Chapter 45 – Orthopedic Damage Control




Abstract






  • The treatment goals of damage control surgery in orthopedics (DCO) include:

    • Give priority to other more severe, life-threatening associated injuries.
    • Improving vascular flow and subsequent tissue perfusion by reducing and realigning long bone fractures.
    • Temporary stabilization of long bone fractures, definitive fixation semi-electively, when the general condition of the patient improves.





Chapter 45 Orthopedic Damage Control


Eric Pagenkopf , Daniel Grabo , and Peter M. Hammer



General Principles




  • The treatment goals of damage control surgery in orthopedics (DCO) include:




    • Give priority to other more severe, life-threatening associated injuries.



    • Improving vascular flow and subsequent tissue perfusion by reducing and realigning long bone fractures.



    • Temporary stabilization of long bone fractures, definitive fixation semi-electively, when the general condition of the patient improves.




Special Equipment




  • Damage control surgery in orthopedics is centered around the placement of external fixators for long bone fractures and selected pelvic fractures. Placement of this hardware requires a set of specialized tools, generally available in any facility that treats patients with orthopedic injuries.



  • Instrument trays are manufactured by several different companies, but all will share similar components.




    • Pins – Placed into the cortex of the bone as the anchor point for the external fixator.



    • Pin Clamps – Secured around two pins, providing the bridge between the pins and the connecting rods. Each pin clamp can be affixed with two posts (straight, 30°, 90°) and can be rotated into 12 different positions, thus giving maximal flexibility to the structure of the external fixator.



    • Pin to Rod Coupler – Can connect a pin to a connecting rod, when a pin clamp is not used.



    • Rod to Rod Coupler – Can connect a connecting rod to a post or another connecting rod.



    • Drill – Can be either pneumatic-driven or battery powered.





      Figure 45.1 A representative sample of equipment found in a standard external fixator set.




    • For pin selection, the choice is between a blunt and a self-drilling pin. Blunt pins require pre-drilling of holes in the cortex. Self-drilling pins can be mounted directly onto the drill and drilled into place.



    • Another screw that may be necessary is a centrally threaded pin. This long pin has a self-drilling tip, but the threads are located in the middle of the pin, not at the end. This pin is placed across the calcaneus, when an ankle-bridging external fixator must be placed.



Figure 45.2



(a) A self-drilling pin. Pre-drilling the bone prior to placement is not required.





(b) A central-threaded pin used when placing an ankle-bridging external fixator. The pin is placed through the calcaneus, with the central threads engaging the cortex on both sides.



Positioning of Patient


Placement of external fixators on the lower extremities requires the patient to be in the supine position with the legs in a neutral position.



Management of Specific Fractures



Mid-Shaft Tibia Fracture



  • After the decision has been made to stabilize a tibial fracture with an external fixator, the locations of the anchoring pins must be decided. Two pins should be placed on each side of a fracture site. One is inadequate to provide stability.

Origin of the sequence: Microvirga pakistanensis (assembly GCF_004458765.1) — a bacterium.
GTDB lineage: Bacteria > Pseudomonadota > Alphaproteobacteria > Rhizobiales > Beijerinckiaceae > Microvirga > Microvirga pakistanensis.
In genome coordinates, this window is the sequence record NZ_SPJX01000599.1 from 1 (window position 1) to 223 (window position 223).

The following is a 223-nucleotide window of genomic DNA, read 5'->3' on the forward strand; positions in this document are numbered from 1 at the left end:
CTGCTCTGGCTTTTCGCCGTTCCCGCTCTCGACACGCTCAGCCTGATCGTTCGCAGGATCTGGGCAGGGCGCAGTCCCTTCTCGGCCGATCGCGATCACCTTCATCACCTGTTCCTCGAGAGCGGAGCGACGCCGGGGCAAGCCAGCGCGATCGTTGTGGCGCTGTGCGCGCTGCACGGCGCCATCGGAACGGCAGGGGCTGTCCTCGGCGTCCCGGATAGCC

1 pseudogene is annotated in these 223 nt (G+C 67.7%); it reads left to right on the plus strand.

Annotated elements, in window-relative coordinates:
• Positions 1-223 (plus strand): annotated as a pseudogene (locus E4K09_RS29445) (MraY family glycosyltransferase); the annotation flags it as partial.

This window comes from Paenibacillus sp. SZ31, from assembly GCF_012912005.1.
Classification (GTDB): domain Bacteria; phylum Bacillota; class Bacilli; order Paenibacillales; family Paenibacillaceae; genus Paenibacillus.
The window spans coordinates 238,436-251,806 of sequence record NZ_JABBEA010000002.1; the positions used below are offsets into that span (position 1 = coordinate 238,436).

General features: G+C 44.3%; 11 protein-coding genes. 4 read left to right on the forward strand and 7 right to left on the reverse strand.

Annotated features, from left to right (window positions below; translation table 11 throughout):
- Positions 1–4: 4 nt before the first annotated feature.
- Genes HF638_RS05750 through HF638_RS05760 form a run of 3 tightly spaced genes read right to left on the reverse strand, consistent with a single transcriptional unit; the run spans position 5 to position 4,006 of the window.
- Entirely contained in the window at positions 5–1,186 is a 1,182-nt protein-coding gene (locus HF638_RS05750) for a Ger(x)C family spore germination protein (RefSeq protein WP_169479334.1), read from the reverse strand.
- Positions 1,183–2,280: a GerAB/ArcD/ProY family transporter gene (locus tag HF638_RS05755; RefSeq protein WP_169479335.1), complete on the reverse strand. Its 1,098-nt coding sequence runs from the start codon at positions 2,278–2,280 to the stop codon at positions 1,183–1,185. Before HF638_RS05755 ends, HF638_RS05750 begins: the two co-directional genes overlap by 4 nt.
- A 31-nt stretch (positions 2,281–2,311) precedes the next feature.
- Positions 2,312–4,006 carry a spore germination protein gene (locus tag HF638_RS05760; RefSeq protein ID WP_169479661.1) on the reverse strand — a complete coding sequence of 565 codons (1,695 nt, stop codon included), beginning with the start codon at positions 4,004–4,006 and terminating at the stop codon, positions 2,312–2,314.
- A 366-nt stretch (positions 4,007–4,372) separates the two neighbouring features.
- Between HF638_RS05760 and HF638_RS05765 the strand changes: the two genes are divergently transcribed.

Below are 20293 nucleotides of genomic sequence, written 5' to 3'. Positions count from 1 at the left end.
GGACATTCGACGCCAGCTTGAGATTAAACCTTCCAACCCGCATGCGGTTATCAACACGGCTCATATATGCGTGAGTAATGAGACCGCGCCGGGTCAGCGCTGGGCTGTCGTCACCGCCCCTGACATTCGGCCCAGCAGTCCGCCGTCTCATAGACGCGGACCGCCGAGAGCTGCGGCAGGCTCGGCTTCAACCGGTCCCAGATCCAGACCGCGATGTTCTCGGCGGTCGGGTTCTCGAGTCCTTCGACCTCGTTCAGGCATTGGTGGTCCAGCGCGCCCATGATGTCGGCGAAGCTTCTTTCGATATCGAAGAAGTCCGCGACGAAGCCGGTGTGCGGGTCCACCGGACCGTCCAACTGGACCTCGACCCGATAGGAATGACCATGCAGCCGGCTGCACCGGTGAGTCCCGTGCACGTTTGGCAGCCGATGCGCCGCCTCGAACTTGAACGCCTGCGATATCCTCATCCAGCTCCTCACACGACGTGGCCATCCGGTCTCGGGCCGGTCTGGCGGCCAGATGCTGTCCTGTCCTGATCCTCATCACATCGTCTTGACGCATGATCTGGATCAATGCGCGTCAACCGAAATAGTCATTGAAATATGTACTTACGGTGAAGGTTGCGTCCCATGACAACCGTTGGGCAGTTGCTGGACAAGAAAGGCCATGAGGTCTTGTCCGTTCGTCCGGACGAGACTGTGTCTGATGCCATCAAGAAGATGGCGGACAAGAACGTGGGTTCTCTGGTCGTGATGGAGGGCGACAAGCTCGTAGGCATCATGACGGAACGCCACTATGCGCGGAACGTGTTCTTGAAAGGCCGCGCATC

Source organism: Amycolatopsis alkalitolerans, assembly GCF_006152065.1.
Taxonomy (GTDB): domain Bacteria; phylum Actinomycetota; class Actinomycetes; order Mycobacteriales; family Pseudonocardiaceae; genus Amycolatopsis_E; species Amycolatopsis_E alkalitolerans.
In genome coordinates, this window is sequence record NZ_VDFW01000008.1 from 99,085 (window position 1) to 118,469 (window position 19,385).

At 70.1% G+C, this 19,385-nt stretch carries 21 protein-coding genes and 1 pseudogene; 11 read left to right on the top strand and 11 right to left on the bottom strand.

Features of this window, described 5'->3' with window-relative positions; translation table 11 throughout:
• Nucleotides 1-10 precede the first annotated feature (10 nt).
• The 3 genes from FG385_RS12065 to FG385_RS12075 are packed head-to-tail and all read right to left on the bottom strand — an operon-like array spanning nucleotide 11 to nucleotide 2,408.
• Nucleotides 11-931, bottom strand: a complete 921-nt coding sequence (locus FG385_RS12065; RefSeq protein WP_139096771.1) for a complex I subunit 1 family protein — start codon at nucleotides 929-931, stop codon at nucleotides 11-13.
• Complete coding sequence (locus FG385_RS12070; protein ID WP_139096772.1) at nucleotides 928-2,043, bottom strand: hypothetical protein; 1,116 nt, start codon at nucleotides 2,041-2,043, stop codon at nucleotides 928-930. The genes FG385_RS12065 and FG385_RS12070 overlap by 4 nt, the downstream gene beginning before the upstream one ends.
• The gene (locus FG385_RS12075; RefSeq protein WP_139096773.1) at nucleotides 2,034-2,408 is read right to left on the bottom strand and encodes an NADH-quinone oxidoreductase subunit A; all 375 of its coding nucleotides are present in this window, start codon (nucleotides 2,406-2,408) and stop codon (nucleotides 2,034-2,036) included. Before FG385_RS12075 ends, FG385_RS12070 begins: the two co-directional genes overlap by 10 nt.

• When choosing a location, the pin closest to the fracture site must be greater than 2 cm away. Pin placement too close to the fracture could prevent adequate stabilization.



    • Care must be taken to avoid placing a pin in the metaphysis or intra-articular.



    • If the fracture is very proximal or distal and there isn’t adequate tibial shaft to place pins, an articular-spanning fixator must be placed (see below). The safest area to place pins into the tibia is anywhere between the anterior tibial ridge to 60° medially.





    Figure 45.3 Pin site placement in relation to the fracture. Safe placement is along the anterior aspect of the tibia, with pins placed >2 cm from fracture. Avoid the metaphysis.




  • Make a 4 mm incision over the pin sites with a scalpel and carry down through the periosteum. With the self-drilling pin loaded on the drill, place the tip of the pin directly on the cortex. Apply partial power to the drill until the pin adequately engages. Then, increase power on the drill. After the tip of the pin passes through the first layer of cortex and into the medulla, there will be decreased resistance. As the tip engages to far cortex, the resistance will increase again. Be sure to allow for several more revolutions of the pin to be sure that there is secure bicortical purchase. Without bicortical purchase, the pins can come loose and the external fixator can fail to adequately hold reduction.



  • Repeat the above process with the second pin. When judging how far to place the second pin from the first, use a 5- or 10-hole pin clamp as your guide. You should place the pins as far apart as possible, but still be able to fit into one clamp. The second pin should be placed parallel to the first.



  • Repeat the above process with the distal pins.


    Figure 45.4



    (a) Drilling the pin into the tibia. It is important that the pin has a bicortical purchase for maximum stability.





    (b) Placement of the second pin. The pin should be placed roughly parallel to the first, with the largest gap allowed between pins to be placed within the pin clamp.


Sep 4, 2020 | Posted by in EMERGENCY MEDICINE | Comments Off on Chapter 45 – Orthopedic Damage Control
Premium Wordpress Themes by UFO Themes